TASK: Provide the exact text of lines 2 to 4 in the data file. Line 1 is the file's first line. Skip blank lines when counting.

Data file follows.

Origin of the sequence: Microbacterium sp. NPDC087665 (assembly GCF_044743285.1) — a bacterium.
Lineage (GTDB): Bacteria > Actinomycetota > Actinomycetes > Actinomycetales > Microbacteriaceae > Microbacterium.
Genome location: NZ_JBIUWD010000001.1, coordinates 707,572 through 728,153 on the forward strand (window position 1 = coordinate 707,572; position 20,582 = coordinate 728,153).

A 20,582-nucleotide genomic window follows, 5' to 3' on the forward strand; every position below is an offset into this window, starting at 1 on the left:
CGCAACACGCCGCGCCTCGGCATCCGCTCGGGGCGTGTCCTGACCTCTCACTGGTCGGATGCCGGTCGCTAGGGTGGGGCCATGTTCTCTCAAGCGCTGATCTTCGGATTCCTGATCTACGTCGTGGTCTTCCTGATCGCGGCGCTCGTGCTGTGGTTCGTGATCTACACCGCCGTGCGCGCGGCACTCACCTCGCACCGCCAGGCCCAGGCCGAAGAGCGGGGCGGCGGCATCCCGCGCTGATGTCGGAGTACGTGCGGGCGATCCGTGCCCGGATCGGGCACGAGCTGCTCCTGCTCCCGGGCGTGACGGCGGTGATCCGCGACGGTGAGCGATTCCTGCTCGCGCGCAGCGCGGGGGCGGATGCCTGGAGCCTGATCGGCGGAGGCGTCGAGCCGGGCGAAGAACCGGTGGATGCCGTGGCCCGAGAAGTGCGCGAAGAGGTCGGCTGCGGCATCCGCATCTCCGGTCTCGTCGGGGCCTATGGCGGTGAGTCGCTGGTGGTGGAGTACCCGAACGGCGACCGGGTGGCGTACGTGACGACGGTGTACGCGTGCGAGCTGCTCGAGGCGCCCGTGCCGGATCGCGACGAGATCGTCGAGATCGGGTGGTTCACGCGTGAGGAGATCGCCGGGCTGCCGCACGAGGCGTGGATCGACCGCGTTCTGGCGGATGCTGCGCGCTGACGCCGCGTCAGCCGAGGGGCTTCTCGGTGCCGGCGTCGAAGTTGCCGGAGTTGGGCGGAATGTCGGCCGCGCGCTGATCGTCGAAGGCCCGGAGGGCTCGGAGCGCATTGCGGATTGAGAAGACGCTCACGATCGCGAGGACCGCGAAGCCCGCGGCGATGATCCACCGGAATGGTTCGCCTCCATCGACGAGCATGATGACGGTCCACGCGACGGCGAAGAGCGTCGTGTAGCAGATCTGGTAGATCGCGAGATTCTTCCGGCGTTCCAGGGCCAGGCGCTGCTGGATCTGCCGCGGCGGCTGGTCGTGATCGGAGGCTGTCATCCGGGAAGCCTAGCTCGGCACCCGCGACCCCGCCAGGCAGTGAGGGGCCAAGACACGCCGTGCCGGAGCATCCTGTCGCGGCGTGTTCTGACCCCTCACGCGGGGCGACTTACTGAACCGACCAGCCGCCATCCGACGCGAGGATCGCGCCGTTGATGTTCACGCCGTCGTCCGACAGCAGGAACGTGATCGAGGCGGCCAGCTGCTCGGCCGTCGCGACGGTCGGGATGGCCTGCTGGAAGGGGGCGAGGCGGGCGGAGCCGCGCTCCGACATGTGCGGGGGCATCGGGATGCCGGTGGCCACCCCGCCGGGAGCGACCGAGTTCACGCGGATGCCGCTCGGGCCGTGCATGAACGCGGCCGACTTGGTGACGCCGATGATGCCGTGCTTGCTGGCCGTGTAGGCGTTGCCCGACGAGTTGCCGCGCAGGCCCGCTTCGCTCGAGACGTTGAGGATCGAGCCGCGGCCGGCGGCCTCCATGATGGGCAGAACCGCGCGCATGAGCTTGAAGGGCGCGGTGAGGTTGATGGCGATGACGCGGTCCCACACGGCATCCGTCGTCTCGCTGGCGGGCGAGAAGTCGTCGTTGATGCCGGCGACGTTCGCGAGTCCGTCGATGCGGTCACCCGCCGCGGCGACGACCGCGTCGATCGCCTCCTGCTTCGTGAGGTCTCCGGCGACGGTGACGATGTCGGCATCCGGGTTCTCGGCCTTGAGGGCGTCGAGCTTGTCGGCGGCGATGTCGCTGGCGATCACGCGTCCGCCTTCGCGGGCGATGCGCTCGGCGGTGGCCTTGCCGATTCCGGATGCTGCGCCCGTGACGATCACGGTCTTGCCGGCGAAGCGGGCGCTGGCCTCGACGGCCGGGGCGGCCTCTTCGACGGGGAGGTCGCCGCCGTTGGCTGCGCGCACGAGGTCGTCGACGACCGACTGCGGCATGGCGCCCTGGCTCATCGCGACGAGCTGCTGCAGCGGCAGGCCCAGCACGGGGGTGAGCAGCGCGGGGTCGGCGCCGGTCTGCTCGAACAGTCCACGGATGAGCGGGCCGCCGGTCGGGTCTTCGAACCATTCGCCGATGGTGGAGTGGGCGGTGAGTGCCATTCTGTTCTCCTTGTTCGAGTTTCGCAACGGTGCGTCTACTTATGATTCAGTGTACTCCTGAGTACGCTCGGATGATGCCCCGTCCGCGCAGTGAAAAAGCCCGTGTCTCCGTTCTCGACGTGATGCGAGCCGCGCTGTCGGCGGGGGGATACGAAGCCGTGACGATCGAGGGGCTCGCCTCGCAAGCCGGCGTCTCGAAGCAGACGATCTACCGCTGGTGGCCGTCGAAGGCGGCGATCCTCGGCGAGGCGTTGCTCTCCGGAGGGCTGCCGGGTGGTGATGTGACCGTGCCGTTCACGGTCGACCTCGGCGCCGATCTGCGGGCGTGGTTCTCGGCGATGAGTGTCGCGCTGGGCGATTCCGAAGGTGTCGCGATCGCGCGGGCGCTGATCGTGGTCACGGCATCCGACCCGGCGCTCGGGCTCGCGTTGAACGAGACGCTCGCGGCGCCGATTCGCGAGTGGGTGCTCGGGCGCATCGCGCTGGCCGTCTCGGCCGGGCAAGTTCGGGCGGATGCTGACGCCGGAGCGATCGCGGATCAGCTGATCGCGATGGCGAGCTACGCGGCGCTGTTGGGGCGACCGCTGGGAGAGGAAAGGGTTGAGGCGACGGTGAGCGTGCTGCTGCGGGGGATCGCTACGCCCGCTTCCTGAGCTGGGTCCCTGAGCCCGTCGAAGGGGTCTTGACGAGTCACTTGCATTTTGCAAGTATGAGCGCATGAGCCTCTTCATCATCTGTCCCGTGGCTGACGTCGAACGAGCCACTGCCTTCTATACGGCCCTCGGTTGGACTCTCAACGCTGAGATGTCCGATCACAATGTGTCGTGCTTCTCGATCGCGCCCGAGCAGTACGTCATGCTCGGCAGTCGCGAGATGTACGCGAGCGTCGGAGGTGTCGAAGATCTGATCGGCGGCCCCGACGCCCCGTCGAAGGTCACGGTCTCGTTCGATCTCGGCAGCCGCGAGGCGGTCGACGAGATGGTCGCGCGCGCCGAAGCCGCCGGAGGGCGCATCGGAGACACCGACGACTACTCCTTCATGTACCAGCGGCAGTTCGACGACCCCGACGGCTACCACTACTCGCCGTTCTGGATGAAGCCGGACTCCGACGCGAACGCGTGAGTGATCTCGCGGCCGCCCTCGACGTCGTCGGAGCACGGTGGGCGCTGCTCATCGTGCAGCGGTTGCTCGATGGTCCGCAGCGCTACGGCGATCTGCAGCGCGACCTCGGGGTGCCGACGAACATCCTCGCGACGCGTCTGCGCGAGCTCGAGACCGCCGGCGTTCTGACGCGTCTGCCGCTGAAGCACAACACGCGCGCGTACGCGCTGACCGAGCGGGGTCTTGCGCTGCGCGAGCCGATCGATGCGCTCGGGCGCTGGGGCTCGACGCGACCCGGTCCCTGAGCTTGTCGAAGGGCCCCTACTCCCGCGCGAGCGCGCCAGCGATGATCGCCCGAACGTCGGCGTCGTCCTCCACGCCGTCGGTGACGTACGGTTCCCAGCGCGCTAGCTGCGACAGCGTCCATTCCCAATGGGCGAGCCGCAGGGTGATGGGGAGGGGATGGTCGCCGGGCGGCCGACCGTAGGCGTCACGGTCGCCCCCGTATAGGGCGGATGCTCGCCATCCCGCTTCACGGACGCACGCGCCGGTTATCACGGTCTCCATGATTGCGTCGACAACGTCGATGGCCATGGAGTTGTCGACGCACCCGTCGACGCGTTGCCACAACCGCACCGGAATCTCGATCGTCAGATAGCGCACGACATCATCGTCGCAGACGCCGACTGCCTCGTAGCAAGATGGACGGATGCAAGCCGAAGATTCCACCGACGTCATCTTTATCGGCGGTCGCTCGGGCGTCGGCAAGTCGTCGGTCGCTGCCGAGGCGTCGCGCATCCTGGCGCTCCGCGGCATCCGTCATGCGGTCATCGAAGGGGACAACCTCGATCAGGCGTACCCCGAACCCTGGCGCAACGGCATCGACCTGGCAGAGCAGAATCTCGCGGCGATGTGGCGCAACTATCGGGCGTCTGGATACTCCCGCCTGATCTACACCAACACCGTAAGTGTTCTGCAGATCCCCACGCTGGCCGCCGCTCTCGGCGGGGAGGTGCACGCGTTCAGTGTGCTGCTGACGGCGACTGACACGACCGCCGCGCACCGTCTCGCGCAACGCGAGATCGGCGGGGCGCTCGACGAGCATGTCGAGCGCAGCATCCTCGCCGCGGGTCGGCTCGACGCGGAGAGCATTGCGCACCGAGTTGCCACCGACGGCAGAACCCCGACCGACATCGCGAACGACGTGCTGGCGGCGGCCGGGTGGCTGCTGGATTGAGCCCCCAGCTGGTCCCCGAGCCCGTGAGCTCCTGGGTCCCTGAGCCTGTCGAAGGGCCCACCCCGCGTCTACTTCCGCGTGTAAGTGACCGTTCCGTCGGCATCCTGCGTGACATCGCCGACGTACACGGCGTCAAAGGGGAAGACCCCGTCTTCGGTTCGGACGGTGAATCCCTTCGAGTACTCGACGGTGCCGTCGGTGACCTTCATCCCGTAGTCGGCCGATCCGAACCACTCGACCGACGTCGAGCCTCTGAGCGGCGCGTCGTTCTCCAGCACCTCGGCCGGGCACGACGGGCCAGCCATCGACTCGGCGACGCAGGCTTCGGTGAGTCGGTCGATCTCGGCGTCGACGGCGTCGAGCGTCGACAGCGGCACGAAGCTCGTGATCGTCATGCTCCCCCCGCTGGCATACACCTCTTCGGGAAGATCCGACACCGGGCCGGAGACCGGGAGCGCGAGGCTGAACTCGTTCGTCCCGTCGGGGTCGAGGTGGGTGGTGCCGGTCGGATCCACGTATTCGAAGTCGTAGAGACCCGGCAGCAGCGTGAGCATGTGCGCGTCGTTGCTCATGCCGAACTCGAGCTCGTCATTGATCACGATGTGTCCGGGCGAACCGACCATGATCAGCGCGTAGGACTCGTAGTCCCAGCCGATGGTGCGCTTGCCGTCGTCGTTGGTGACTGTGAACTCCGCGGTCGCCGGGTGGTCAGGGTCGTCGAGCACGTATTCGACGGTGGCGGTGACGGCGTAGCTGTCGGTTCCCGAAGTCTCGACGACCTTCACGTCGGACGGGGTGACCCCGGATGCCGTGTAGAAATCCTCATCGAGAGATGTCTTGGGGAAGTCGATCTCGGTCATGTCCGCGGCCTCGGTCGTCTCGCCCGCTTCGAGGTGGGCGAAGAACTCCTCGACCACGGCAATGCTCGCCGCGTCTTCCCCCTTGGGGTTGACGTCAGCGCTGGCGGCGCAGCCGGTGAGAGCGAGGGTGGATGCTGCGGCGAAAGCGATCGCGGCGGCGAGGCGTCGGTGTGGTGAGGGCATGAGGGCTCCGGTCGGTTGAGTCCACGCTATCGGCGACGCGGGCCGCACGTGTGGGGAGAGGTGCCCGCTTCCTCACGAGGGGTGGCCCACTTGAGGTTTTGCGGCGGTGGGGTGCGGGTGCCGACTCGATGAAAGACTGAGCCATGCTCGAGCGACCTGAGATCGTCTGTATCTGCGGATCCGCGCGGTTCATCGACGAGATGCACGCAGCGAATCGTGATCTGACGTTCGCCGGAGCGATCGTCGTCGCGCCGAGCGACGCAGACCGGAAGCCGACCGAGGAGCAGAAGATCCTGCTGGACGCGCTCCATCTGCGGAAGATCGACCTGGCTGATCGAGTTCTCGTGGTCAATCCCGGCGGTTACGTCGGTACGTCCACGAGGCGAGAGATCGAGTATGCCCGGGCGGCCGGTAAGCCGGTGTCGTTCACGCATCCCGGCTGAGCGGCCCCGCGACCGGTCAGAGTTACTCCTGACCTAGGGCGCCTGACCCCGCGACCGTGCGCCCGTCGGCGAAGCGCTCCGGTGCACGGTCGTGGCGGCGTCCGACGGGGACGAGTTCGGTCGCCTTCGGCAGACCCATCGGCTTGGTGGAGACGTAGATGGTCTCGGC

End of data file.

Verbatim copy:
Lineage (GTDB): Bacteria > Actinomycetota > Actinomycetes > Actinomycetales > Microbacteriaceae > Microbacterium.
Genome location: NZ_JBIUWD010000001.1, coordinates 707,572 through 728,153 on the forward strand (window position 1 = coordinate 707,572; position 20,582 = coordinate 728,153).

A 20,582-nucleotide genomic window follows, 5' to 3' on the forward strand; every position below is an offset into this window, starting at 1 on the left: